Neurons differ in invertebrates from mammalian cells. Invertebrates cells fire in response to similar stimuli as mammals, such as tissue trauma, high temperature, or changes in pH. The first invertebrate in which a neuron cell was identified was the medicinal leech, Hirudo medicinalis.
One type of invertebrate respiratory system is the open respiratory system composed of spiracles, tracheae, and tracheoles that terrestrial arthropods have to transport metabolic gases to and from tissues. The distribution of spiracles can vary greatly among the many orders of insects, but in general each segment of the body can have only one pair of spiracles, each of which connects to an atrium and has a relatively large tracheal tube behind it. The tracheae are invaginations of the cuticular exoskeleton that branch (anastomose) throughout the body with diameters from only a few micrometres up to 0.8 mm. The smallest tubes, tracheoles, penetrate cells and serve as sites of diffusion for water, oxygen, and carbon dioxide. Gas may be conducted through the respiratory system by means of active ventilation or passive diffusion. Unlike vertebrates, insects do not generally carry oxygen in their haemolymph.
A tracheal tube may contain ridge-like circumferential rings of taenidia in various geometries such as loops or helices. In the head, thorax, or abdomen, tracheae may also be connected to air sacs. Many insects, such as grasshoppers and bees, which actively pump the air sacs in their abdomen, are able to control the flow of air through their body. In some aquatic insects, the tracheae exchange gas through the body wall directly, in the form of a gill, or function essentially as normal, via a plastron. Note that despite being internal, the tracheae of arthropods are shed during moulting (ecdysis).
Like vertebrates, most invertebrates reproduce at least partly through sexual reproduction. They produce specialized reproductive cells that undergo meiosis to produce smaller, motile spermatozoa or larger, non-motile ova. These fuse to form zygotes, which develop into new individuals. Others are capable of asexual reproduction, or sometimes, both methods of reproduction.
Social behavior is widespread in invertebrates, including cockroaches, termites, aphids, thrips, ants, bees, Passalidae, Acari, spiders, and more. Social interaction is particularly salient in eusocial species but applies to other invertebrates as well.
The term invertebrates covers several phyla. One of these are the sponges (Porifera). They were long thought to have diverged from other animals early. They lack the complex organization found in most other phyla. Their cells are differentiated, but in most cases not organized into distinct tissues. Sponges typically feed by drawing in water through pores. Some speculate that sponges are not so primitive, but may instead be secondarily simplified. The Ctenophora and the Cnidaria, which includes sea anemones, corals, and jellyfish, are radially symmetric and have digestive chambers with a single opening, which serves as both the mouth and the anus. Both have distinct tissues, but they are not organized into organs. There are only two main germ layers, the ectoderm and endoderm, with only scattered cells between them. As such, they are sometimes called diploblastic.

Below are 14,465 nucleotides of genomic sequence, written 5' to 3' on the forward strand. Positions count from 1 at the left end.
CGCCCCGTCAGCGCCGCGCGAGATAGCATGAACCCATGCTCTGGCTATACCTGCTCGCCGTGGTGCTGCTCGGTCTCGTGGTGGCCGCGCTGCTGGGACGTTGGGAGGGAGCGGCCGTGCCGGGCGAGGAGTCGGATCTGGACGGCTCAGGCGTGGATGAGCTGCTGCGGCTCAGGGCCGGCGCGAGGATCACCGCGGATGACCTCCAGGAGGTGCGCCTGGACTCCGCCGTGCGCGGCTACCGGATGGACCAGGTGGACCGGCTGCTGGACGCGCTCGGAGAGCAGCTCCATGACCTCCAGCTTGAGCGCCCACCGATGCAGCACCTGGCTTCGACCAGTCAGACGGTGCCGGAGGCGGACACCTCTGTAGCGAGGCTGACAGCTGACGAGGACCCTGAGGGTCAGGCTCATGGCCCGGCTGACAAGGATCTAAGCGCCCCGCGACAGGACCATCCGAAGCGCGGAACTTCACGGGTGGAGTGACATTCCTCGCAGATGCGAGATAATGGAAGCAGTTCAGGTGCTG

The Echinodermata are radially symmetric and exclusively marine, including starfish (Asteroidea), sea urchins, (Echinoidea), brittle stars (Ophiuroidea), sea cucumbers (Holothuroidea) and feather stars (Crinoidea).
The largest animal phylum is also included within invertebrates: the Arthropoda, including insects, spiders, crabs, and their kin. All these organisms have a body divided into repeating segments, typically with paired appendages. In addition, they possess a hardened exoskeleton that is periodically shed during growth. Two smaller phyla, the Onychophora and Tardigrada, are close relatives of the arthropods and share these traits. The Nematoda or roundworms, are perhaps the second largest animal phylum, and are also invertebrates. Roundworms are typically microscopic, and occur in nearly every environment where there is water. A number are important parasites. Smaller phyla related to them are the Kinorhyncha, Priapulida, and Loricifera. These groups have a reduced coelom, called a pseudocoelom. Other invertebrates include the Nemertea or ribbon worms, and the Sipuncula.
Another phylum is Platyhelminthes, the flatworms. These were originally considered primitive, but it now appears they developed from more complex ancestors. Flatworms are acoelomates, lacking a body cavity, as are their closest relatives, the microscopic Gastrotricha. The Rotifera or rotifers, are common in aqueous environments. Invertebrates also include the Acanthocephala or spiny-headed worms, the Gnathostomulida, Micrognathozoa, and the Cycliophora.
Also included are two of the most successful animal phyla, the Mollusca and Annelida. The former, which is the second-largest animal phylum by number of described species, includes animals such as snails, clams, and squids, and the latter comprises the segmented worms, such as earthworms and leeches. These two groups have long been considered close relatives because of the common presence of trochophore larvae, but the annelids were considered closer to the arthropods because they are both segmented. Now, this is generally considered convergent evolution, owing to many morphological and genetic differences between the two phyla.